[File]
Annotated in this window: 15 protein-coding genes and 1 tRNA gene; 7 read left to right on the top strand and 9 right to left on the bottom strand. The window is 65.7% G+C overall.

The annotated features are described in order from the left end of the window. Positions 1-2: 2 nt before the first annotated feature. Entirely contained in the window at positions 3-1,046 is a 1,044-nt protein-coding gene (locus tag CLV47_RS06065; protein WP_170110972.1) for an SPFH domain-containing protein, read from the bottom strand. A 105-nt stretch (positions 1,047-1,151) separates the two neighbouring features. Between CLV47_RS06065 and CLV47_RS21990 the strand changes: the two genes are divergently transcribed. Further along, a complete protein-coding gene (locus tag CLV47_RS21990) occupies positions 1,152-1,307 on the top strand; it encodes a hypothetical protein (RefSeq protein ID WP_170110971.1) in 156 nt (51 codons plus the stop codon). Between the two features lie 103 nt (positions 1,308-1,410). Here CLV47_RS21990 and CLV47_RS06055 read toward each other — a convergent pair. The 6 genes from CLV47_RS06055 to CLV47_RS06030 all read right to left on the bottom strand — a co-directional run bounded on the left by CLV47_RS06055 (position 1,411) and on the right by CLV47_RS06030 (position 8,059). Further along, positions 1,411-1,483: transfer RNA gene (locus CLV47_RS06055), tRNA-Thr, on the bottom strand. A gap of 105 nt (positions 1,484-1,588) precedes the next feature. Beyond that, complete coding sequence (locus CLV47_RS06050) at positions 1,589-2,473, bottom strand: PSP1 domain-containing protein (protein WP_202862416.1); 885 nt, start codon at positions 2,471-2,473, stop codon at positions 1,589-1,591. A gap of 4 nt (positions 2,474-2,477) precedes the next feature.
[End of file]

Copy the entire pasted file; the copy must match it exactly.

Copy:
Annotated in this window: 15 protein-coding genes and 1 tRNA gene; 7 read left to right on the top strand and 9 right to left on the bottom strand. The window is 65.7% G+C overall.

The annotated features are described in order from the left end of the window. Positions 1-2: 2 nt before the first annotated feature. Entirely contained in the window at positions 3-1,046 is a 1,044-nt protein-coding gene (locus tag CLV47_RS06065; protein WP_170110972.1) for an SPFH domain-containing protein, read from the bottom strand. A 105-nt stretch (positions 1,047-1,151) separates the two neighbouring features. Between CLV47_RS06065 and CLV47_RS21990 the strand changes: the two genes are divergently transcribed. Further along, a complete protein-coding gene (locus tag CLV47_RS21990) occupies positions 1,152-1,307 on the top strand; it encodes a hypothetical protein (RefSeq protein ID WP_170110971.1) in 156 nt (51 codons plus the stop codon). Between the two features lie 103 nt (positions 1,308-1,410). Here CLV47_RS21990 and CLV47_RS06055 read toward each other — a convergent pair. The 6 genes from CLV47_RS06055 to CLV47_RS06030 all read right to left on the bottom strand — a co-directional run bounded on the left by CLV47_RS06055 (position 1,411) and on the right by CLV47_RS06030 (position 8,059). Further along, positions 1,411-1,483: transfer RNA gene (locus CLV47_RS06055), tRNA-Thr, on the bottom strand. A gap of 105 nt (positions 1,484-1,588) precedes the next feature. Beyond that, complete coding sequence (locus CLV47_RS06050) at positions 1,589-2,473, bottom strand: PSP1 domain-containing protein (protein WP_202862416.1); 885 nt, start codon at positions 2,471-2,473, stop codon at positions 1,589-1,591. A gap of 4 nt (positions 2,474-2,477) precedes the next feature.